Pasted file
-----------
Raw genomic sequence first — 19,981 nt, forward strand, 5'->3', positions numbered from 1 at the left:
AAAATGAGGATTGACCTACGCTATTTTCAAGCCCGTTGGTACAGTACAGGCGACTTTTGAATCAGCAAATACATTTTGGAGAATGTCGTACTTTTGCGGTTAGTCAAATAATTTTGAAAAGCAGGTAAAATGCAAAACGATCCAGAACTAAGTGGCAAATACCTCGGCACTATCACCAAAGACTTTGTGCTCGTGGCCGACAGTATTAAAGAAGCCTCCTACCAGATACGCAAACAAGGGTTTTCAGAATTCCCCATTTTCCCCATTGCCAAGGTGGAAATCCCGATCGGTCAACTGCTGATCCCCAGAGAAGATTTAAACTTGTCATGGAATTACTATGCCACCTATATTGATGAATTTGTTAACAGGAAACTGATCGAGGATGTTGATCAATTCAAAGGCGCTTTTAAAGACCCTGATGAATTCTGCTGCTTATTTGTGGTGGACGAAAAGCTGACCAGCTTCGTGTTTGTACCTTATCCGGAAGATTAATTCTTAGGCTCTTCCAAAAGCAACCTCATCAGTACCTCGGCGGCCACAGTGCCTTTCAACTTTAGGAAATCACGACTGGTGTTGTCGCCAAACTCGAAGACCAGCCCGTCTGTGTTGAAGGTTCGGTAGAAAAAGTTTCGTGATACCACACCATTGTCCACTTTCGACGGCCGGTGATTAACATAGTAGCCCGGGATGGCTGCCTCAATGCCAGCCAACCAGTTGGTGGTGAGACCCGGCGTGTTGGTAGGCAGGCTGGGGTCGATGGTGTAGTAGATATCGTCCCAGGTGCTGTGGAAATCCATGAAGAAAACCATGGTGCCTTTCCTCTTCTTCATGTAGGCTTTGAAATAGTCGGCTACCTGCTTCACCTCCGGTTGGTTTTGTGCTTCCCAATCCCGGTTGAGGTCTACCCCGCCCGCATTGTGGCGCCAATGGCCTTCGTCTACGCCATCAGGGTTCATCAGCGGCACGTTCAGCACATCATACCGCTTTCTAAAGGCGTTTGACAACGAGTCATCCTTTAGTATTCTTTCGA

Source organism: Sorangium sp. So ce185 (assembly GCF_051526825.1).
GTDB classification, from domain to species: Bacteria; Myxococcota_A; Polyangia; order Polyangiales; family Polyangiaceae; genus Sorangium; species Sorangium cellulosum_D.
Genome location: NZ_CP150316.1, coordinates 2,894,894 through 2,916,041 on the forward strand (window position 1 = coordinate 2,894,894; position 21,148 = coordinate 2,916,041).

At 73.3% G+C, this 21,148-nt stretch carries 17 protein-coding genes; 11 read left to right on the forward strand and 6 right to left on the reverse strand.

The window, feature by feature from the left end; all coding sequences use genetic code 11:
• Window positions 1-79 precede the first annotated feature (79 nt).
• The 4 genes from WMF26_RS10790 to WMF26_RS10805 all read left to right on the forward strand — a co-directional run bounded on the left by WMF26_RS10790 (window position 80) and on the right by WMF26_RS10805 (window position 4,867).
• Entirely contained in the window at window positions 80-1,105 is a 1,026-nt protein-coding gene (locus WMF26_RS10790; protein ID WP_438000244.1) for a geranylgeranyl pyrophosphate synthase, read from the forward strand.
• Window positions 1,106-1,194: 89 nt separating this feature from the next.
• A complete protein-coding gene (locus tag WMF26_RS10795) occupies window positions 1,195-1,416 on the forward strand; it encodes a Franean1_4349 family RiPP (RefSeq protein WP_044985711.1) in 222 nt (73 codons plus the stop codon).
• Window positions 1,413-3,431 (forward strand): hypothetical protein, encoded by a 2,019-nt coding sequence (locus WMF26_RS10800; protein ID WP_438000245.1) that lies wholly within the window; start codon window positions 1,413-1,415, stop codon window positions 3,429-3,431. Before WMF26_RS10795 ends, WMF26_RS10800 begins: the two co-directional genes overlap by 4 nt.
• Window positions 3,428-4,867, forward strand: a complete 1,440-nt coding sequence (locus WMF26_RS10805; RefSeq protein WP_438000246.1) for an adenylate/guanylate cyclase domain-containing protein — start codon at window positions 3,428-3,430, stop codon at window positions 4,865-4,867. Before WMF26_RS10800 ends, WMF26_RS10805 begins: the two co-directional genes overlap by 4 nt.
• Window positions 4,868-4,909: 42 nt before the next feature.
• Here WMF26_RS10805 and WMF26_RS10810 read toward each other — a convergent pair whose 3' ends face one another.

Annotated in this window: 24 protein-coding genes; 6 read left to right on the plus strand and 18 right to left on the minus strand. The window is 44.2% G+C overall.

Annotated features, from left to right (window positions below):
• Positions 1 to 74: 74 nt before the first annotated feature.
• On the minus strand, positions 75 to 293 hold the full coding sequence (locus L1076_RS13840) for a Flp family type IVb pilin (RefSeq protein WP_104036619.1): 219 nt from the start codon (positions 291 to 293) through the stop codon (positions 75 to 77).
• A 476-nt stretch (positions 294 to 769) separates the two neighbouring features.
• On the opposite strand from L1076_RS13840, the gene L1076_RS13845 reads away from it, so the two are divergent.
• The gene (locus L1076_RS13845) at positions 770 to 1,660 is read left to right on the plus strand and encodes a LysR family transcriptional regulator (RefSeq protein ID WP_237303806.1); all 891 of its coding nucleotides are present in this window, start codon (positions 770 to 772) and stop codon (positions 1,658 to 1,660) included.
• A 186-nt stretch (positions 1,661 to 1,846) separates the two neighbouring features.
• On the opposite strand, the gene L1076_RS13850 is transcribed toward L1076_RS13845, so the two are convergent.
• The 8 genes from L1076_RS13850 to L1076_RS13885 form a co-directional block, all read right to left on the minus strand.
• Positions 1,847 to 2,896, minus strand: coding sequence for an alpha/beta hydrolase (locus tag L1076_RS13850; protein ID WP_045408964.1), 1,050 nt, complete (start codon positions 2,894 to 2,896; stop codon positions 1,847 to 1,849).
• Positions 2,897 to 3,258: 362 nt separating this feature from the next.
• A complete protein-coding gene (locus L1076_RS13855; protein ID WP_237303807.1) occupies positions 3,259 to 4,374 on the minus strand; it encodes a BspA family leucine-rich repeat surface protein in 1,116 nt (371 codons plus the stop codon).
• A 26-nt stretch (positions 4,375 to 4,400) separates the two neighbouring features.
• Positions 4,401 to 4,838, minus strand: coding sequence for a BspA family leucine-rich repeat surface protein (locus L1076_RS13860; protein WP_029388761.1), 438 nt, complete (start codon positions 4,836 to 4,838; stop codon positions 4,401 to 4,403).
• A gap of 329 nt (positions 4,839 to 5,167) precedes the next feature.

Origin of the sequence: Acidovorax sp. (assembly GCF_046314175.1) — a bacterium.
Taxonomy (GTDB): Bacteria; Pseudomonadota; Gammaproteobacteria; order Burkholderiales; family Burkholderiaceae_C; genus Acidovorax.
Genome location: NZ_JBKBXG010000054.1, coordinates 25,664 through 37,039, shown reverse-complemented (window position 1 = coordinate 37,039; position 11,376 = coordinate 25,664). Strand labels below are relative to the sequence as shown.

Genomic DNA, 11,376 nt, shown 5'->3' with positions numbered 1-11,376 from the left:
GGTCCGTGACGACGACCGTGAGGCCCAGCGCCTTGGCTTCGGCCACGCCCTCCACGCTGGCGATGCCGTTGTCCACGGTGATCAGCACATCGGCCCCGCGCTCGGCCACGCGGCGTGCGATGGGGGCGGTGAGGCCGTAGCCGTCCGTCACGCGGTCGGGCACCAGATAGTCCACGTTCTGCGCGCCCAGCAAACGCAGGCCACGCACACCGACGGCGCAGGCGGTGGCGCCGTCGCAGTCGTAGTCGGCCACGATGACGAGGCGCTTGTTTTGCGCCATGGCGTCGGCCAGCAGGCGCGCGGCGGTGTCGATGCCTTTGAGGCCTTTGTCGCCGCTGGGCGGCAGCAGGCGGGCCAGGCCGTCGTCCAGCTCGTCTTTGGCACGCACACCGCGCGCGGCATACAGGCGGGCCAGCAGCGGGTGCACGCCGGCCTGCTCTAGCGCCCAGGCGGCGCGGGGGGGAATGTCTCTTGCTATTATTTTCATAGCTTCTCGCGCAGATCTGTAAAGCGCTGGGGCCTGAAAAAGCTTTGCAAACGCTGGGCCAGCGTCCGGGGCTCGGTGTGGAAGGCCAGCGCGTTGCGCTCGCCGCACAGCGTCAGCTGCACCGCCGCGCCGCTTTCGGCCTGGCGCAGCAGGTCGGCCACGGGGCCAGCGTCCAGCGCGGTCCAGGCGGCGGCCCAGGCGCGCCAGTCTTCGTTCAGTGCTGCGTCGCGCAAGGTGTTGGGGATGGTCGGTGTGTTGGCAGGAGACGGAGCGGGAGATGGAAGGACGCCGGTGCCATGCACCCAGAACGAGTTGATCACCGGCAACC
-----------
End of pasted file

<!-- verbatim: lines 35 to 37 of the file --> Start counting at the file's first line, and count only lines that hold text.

Genome location: NZ_JBKBXG010000054.1, coordinates 25,664 through 37,039, shown reverse-complemented (window position 1 = coordinate 37,039; position 11,376 = coordinate 25,664). Strand labels below are relative to the sequence as shown.

Genomic DNA, 11,376 nt, shown 5'->3' with positions numbered 1-11,376 from the left:
GGTCCGTGACGACGACCGTGAGGCCCAGCGCCTTGGCTTCGGCCACGCCCTCCACGCTGGCGATGCCGTTGTCCACGGTGATCAGCACATCGGCCCCGCGCTCGGCCACGCGGCGTGCGATGGGGGCGGTGAGGCCGTAGCCGTCCGTCACGCGGTCGGGCACCAGATAGTCCACGTTCTGCGCGCCCAGCAAACGCAGGCCACGCACACCGACGGCGCAGGCGGTGGCGCCGTCGCAGTCGTAGTCGGCCACGATGACGAGGCGCTTGTTTTGCGCCATGGCGTCGGCCAGCAGGCGCGCGGCGGTGTCGATGCCTTTGAGGCCTTTGTCGCCGCTGGGCGGCAGCAGGCGGGCCAGGCCGTCGTCCAGCTCGTCTTTGGCACGCACACCGCGCGCGGCATACAGGCGGGCCAGCAGCGGGTGCACGCCGGCCTGCTCTAGCGCCCAGGCGGCGCGGGGGGGAATGTCTCTTGCTATTATTTTCATAGCTTCTCGCGCAGATCTGTAAAGCGCTGGGGCCTGAAAAAGCTTTGCAAACGCTGGGCCAGCGTCCGGGGCTCGGTGTGGAAGGCCAGCGCGTTGCGCTCGCCGCACAGCGTCAGCTGCACCGCCGCGCCGCTTTCGGCCTGGCGCAGCAGGTCGGCCACGGGGCCAGCGTCCAGCGCGGTCCAGGCGGCGGCCCAGGCGCGCCAGTCTTCGTTCAGTGCTGCGTCGCGCAAGGTGTTGGGGATGGTCGGTGTGTTGGCAGGAGACGGAGCGGGAGATGGAAGGACGCCGGTGCCATGCACCCAGAACGAGTTGATCACCGGCAACC